It is one year since Sierra Leone was first officially declared Ebola free. It is also one year since Rebecca had her baby.
Rebecca is one of 12,000 children orphaned by Ebola in Sierra Leone (Street Child). She is also one of the 18,119 girls to fall pregnant during the crisis (UNFPA).
Yesterday, to mark the anniversary, the President of Sierra Leone led a three minute silence at 11am to remember those who lost their lives to the virus that ravaged the country and tore families apart. Flags were lowered to half mast, schools paused their lessons and traffic stopped.
For girls like Rebecca, now 18, the reminders of Ebola are not just once a year, they are in her everyday fight for survival.
During Ebola she lost her mother, uncle and sister. She and her father were the only survivors. The family fell further into poverty forcing Rebecca to find a boyfriend who agreed to give her food in exchange for sex. When she became pregnant he abandoned her.
Rebecca cannot contain her emotion when she describes how her father then passed away too, leaving her pregnant and alone.
She cannot go to school and makes a paltry living selling small items at market and braiding hair.
Today, one year on, she is still struggling to afford basic food and medicine for her baby.
Whilst the scenes of overcrowded Ebola treatment centres and medical staff wearing full disease protection clothing may no longer be on our screens, here in the UK we need to question whether we averted our eyes too quickly. Is this crisis really over?
For girls like Rebecca and thousands others like her, it certainly isn’t.
4,000 people lost their lives in Sierra Leone during the epidemic that swept the country in 2014-15.
Perhaps unsurprisingly, girls and women were disproportionately impacted. UNDP says that teen pregnancy rates rose by up to 65% in some communities. A generation of babies have now been born to teenage mothers like Rebecca who were forced to exchange sex for food during Ebola.
Without support, many of these teenage mums will never go back to school. Many will struggle to find a job and many of them will struggle to feed their children.
The Government of Sierra Leone says that every year that a girl stays in school increases her earning potential by 10-20%. The sad reality for many of these teenage mothers is that their chances of finishing their education ended when they became pregnant.
What if these girls were given a chance? What if more girls were able to go to school after Ebola?
Right now, the Sierra Leonean economy is really struggling. Street Child Social worker George Quaker tells us ‘the price of rice has doubled since 2014 and wages have not risen in line with this.’
Ten days ago I hosted an ODI event on Women’s Economic Empowerment in Westminster. I have no doubt that supporting women in business could play a key part in Sierra Leone’s recovery, if more women and girls are given the opportunity to contribute.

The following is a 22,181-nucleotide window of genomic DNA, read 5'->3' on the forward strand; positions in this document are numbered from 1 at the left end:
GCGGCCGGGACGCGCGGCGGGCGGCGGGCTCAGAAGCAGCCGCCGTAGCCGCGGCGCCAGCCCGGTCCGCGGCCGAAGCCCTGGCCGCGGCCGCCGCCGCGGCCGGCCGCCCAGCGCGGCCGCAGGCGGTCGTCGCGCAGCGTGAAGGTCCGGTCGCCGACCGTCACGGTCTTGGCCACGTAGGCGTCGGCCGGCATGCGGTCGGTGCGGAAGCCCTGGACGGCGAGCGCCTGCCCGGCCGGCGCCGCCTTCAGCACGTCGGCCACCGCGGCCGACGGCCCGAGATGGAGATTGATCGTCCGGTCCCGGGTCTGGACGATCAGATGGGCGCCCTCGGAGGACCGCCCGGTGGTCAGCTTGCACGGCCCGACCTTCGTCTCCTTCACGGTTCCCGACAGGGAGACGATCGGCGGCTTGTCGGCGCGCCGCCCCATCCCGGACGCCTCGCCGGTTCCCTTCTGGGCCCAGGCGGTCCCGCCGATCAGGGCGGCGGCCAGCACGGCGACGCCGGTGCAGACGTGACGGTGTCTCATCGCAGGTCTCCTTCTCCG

UK NGO Street Child has provided 8,000 Ebola-impacted families with business grants and support in the last eighteen months and the majority of these went to women, because they make the best use of the funding. Time and again, mothers have proven more likely to invest the profit that they make directly back into their families. Rebecca will soon become one of the mothers given a second chance by Street Child.
Tackling inequality in education and investing in women will undoubtedly help Sierra Leone recover faster. It will mean that more women are able to make an economic contribution that helps the country and their family.
Educated girls not only earn more but they make better mothers too: they are more likely to ensure that their children go to school and that they have their vaccinations. Literate mothers are also better able to access information and advice that can help their children, like being able to read the instructions on medicine packets.
Widespread education could, in itself, have helped stem the rapid spread of the Ebola virus if more people had been literate so that they could read the posters and leaflets warning about how the disease is spread.
Ebola is a prime example of how low illiteracy can create problems far beyond that country’s borders. Lack of education meant that Ebola spread quickly and posed a global threat - including to the UK.
For me, I believe we have a moral duty to act when faced with extreme poverty and inequality, but it is also important to recognise that supporting global education and tackling gender inequality is actually good for everyone. So it makes sense for us to care about what happens to the poorest and most vulnerable children in Sierra Leone. It makes sense for us to want to see more Ebola orphans helped and more girls able to access education.
The UK has a strong, generous record in supporting international development and ring fencing 0.7 percent of GDP that we should be proud of. Our aid can help some of the children worst impacted by Ebola to have a chance; and it can help prevent future outbreaks of diseases that could affect any one of us.
As we join with Sierra Leoneans in celebrating one year Ebola free, we must not forget that the recovery still has a long way to go - especially for the most vulnerable women and girls. As global citizens we should not turn the other way. Instead, we should help give girls like Rebecca hope for a better future.
Street Child, Ebola orphan report: www.street-child.co.uk/ebola-orphan-report
UNFPA quoted in Secure Livelihoods Research Consortium: http://www.securelivelihoods.org/publications_details.aspx?resourceid=402&Page=2
Street Child, Girls Speak Out report: http://www.street-child.co.uk/girls-report/